Cruel School, and Intelligent Education
By William J. Furney
The Bali Times
They’ve got three school trips this month,” said the woman to me at an evening event in Nusa Dua, of her child, in the same class as my daughter. “When do they study?”
Indeed, I said. “When I was in school, we never went anywhere.”
School is such fun now. What luck for students.
Recalcitrant pupils like me were on 100 times’ obedience runs around the rugby pitch (missing out laps by hiding behind tall oak trees) when we, permission-less, tried to escape boarding school into town for a few hours, and walked smack into a tutor.
Those were not the days.
Teachers tortured us, with rulers across the knuckles; they publicly chastised us, with derogatory comments about our lack of ability; they hurled missiles at us, blackboard dusters the weapon of choice.
It was open season, and pupils were the target.
As I entered boarding school aged 12, in the medieval Irish city of Kilkenny, the old-school bully system was in its death throes but still making a stab at it, and elder students demanded their shoes be polished by juniors. It was a sickening system, made worse by its permitted existence.
Prestigious as it was, and presumably still is, it was a fearsome place that bred vile behavior. Some boys ran away, only to be rounded up and sent back. Me, with home only half an hour away, I stubbornly refused to go back on Sunday nights, and after years of protestations became a day pupil, departing home each morning by bus and returning that evening. It was the lesser of two tiresome evils, and I’m so glad those callous days are over.
Now I look to my children’s educational field, and see the flipside: teachers that nurture and encourage, in a caring environment, and schools that foster development of every child’s ability – not just the “bright” ones. But they can go overboard.
Once at my kids’ previous school in Bali, family members were invited in to draw pictures and color with their loved ones, and I thought: “Isn’t that what we already do with them at home?” and told a journalist friend, who echoed. The following week’s e-newsletter came with photos of sweating grannies and granddads compressed into tiny-tot chairs and awkwardly doodling. This is taking it too far. “That’s what teachers are for,” said the journalist.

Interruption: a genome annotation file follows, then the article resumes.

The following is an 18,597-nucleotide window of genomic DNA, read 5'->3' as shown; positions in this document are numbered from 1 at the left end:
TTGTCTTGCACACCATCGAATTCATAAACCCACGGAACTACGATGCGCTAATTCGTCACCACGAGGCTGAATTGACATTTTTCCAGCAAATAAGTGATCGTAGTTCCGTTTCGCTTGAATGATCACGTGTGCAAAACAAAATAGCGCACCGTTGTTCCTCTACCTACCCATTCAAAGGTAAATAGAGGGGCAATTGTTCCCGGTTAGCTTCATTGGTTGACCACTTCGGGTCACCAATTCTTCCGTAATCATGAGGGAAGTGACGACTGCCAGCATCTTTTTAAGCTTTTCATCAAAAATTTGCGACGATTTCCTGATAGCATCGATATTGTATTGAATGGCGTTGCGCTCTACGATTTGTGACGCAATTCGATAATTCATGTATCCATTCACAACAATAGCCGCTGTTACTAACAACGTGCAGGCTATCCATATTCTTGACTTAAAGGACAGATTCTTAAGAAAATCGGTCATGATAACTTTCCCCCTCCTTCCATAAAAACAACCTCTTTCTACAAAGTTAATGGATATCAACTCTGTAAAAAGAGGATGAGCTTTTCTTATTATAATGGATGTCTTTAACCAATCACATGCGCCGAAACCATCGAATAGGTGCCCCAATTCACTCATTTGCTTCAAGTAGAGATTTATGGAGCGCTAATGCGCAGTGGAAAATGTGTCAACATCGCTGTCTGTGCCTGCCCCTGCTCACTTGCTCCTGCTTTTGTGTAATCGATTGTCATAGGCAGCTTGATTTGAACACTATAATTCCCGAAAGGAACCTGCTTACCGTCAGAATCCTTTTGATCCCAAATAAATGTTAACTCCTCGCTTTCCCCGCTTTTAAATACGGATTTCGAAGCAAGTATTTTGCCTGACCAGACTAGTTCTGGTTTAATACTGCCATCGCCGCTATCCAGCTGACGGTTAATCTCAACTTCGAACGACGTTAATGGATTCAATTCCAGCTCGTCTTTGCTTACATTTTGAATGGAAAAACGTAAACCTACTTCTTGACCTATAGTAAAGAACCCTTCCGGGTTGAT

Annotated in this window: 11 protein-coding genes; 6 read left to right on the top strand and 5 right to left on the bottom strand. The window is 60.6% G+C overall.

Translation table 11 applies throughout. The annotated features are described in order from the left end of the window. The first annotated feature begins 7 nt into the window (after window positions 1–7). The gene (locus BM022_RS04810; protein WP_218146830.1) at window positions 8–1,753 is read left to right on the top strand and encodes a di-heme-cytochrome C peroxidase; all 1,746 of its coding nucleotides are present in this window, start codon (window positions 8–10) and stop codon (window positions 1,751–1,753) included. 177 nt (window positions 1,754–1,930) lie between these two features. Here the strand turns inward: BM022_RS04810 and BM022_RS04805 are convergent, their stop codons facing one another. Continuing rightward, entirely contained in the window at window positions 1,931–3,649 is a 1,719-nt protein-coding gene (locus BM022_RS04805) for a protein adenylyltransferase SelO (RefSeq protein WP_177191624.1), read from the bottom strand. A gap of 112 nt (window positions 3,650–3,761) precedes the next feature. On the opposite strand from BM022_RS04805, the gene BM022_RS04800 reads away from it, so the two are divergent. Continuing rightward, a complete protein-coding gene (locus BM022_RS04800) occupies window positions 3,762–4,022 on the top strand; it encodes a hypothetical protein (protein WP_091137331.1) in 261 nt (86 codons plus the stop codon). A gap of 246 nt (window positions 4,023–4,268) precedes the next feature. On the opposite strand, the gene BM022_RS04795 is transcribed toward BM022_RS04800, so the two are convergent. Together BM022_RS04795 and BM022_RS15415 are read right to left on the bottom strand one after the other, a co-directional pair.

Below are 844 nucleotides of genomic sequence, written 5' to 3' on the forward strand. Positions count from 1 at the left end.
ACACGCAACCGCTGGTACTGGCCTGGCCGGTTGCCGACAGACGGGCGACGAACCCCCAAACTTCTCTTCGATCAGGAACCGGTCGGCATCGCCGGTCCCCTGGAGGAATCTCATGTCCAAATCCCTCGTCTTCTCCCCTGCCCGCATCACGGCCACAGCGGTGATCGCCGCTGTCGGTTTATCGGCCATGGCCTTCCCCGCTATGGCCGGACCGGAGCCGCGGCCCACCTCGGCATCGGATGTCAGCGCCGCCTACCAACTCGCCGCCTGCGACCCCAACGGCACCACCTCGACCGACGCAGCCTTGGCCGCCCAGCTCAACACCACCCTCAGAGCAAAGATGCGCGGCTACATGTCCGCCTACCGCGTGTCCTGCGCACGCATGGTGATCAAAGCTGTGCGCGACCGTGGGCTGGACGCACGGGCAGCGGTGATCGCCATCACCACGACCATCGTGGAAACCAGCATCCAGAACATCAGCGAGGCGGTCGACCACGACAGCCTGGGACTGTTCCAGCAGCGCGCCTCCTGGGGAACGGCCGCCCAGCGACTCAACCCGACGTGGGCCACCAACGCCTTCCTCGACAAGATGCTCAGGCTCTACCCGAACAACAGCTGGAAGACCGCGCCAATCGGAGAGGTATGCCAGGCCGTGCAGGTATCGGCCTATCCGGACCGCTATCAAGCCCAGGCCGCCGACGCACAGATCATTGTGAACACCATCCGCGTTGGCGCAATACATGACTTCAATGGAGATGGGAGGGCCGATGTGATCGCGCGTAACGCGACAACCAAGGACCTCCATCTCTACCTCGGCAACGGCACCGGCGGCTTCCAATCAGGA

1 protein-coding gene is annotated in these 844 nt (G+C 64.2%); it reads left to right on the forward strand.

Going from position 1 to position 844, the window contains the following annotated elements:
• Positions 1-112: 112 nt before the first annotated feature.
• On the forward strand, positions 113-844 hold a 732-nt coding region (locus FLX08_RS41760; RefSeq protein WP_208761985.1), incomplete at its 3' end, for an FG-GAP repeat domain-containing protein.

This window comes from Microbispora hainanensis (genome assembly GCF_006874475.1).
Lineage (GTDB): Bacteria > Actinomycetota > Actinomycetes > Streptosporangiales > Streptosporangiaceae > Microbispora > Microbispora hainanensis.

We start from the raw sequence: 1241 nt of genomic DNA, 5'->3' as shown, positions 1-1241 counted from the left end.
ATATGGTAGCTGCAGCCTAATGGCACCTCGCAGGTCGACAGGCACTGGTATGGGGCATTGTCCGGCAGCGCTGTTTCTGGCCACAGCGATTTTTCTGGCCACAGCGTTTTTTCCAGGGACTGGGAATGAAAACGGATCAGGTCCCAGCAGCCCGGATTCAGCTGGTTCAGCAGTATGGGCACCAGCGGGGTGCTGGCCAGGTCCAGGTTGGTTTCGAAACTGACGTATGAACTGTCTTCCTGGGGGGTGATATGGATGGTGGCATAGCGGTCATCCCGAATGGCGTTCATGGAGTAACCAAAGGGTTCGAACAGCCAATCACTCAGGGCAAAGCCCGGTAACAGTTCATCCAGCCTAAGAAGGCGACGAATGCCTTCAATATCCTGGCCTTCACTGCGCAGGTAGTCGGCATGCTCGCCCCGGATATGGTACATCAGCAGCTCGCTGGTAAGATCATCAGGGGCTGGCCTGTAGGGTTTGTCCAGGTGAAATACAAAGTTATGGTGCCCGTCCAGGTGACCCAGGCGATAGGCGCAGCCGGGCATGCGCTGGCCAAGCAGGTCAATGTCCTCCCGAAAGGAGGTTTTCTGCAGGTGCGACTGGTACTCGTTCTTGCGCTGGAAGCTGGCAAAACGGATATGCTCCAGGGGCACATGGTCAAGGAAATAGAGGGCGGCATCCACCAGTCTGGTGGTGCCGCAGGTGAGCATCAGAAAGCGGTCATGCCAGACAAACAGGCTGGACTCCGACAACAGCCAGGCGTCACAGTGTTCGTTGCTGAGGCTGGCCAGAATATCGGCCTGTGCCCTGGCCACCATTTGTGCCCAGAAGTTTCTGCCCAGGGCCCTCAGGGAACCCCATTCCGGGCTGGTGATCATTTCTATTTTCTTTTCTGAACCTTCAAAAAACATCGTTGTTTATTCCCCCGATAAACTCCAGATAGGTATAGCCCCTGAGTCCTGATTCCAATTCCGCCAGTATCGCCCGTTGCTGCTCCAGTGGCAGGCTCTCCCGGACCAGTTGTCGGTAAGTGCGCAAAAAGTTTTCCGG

However, because in stark contrast to me, my children love school and talk about it all the time and can hardly wait till the next day’s classes. “Awwww, no school tomorrow” is the Friday refrain. Unheard of: on days they are ill, they insist on school.
Part of this youthful love affair with school is that it’s rare to see the kind of archetypal teacher of yore: wrinkled, worn, dull and a bore. Instead it’s hip young things with style and flair.
Such was my loathing for learning that lofty heights of invention got me many days off (the initiatives will not be listed here, for fear of copycat infringement). But I’m a big believer in individuality and what worked for me – never studying yet getting with ease applied mathematics and chemistry at university and later, weary of lab coats, ditching that for journalism, and, years on, establishing this newspaper – could be the undoing of someone else.
Key to today’s teachers’ success is their relentless encouragement and goodwill. Whereas yesterday, Mrs. Jones was only too swift in dragging you down, with a liberal helping of ruler-across-the-knuckles (or cane) throw in. Still, their venomous pronouncements – “You’ll never amount to anything, Jim” – slid off like grease on hot tin and in the end it was the speaker left as hollow as her spiteful words.
All that laissez fair fare today, though, can alter impressions, and I’m left thinking that today’s students no longer look at their teachers as teachers, per se, but more as a kind of de facto older best friend who does all kinds of silly and nice – and educational – things with them.
At any rate, the element of strictness that struck fear into many a student heart not so long ago– institutions run by Catholic priests and nuns despicably excelled – seems to have vanished from the modern-day classroom, and that’s a good thing, instead replaced with an element of fun and care.
My daughter, 7, tells of a beach outing her class recently went on, and she became tired walking in the heat and her teacher picked her up and gave her a piggyback ride, which I thought was a wonderful thing to do, something his predecessors of yore would have landed you in detention for – “Where’s your discipline, boy?!”
The greatest single advance and achievement of modern-day education is turning school from a frightful environment into a place where children desire to be.
On the last day of midterm holidays just gone by, my daughter turned to me with a big, expectant smile and said, “Daddy, I can’t wait until tomorrow – to go to school!”
Words that never came from my mouth.